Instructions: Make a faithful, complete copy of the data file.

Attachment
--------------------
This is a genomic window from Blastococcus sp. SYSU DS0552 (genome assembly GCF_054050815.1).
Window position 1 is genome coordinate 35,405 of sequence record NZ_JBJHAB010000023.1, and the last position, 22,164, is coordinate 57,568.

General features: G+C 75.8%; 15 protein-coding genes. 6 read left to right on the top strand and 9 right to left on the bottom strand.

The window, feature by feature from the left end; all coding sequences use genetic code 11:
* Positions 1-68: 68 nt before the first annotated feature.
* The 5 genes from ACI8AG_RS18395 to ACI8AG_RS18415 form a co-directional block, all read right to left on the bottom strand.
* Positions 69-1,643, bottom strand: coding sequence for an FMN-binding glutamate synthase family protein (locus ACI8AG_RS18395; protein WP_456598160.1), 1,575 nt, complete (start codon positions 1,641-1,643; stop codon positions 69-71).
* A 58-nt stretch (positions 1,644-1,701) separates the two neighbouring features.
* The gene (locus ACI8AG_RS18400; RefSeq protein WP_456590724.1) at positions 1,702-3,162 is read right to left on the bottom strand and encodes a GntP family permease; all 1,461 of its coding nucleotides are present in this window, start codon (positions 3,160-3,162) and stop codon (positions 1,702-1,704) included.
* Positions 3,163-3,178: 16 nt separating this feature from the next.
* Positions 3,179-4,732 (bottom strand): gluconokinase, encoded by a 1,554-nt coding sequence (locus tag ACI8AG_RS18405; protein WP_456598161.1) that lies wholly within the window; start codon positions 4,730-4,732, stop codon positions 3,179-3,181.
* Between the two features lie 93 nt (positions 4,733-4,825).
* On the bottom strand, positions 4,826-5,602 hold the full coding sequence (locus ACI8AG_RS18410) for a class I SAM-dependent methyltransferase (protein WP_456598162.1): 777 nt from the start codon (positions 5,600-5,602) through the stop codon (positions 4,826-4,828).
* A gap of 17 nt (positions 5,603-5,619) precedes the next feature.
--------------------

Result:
This is a genomic window from Blastococcus sp. SYSU DS0552 (genome assembly GCF_054050815.1).
Window position 1 is genome coordinate 35,405 of sequence record NZ_JBJHAB010000023.1, and the last position, 22,164, is coordinate 57,568.

General features: G+C 75.8%; 15 protein-coding genes. 6 read left to right on the top strand and 9 right to left on the bottom strand.

The window, feature by feature from the left end; all coding sequences use genetic code 11:
* Positions 1-68: 68 nt before the first annotated feature.
* The 5 genes from ACI8AG_RS18395 to ACI8AG_RS18415 form a co-directional block, all read right to left on the bottom strand.
* Positions 69-1,643, bottom strand: coding sequence for an FMN-binding glutamate synthase family protein (locus ACI8AG_RS18395; protein WP_456598160.1), 1,575 nt, complete (start codon positions 1,641-1,643; stop codon positions 69-71).
* A 58-nt stretch (positions 1,644-1,701) separates the two neighbouring features.
* The gene (locus ACI8AG_RS18400; RefSeq protein WP_456590724.1) at positions 1,702-3,162 is read right to left on the bottom strand and encodes a GntP family permease; all 1,461 of its coding nucleotides are present in this window, start codon (positions 3,160-3,162) and stop codon (positions 1,702-1,704) included.
* Positions 3,163-3,178: 16 nt separating this feature from the next.
* Positions 3,179-4,732 (bottom strand): gluconokinase, encoded by a 1,554-nt coding sequence (locus tag ACI8AG_RS18405; protein WP_456598161.1) that lies wholly within the window; start codon positions 4,730-4,732, stop codon positions 3,179-3,181.
* Between the two features lie 93 nt (positions 4,733-4,825).
* On the bottom strand, positions 4,826-5,602 hold the full coding sequence (locus ACI8AG_RS18410) for a class I SAM-dependent methyltransferase (protein WP_456598162.1): 777 nt from the start codon (positions 5,600-5,602) through the stop codon (positions 4,826-4,828).
* A gap of 17 nt (positions 5,603-5,619) precedes the next feature.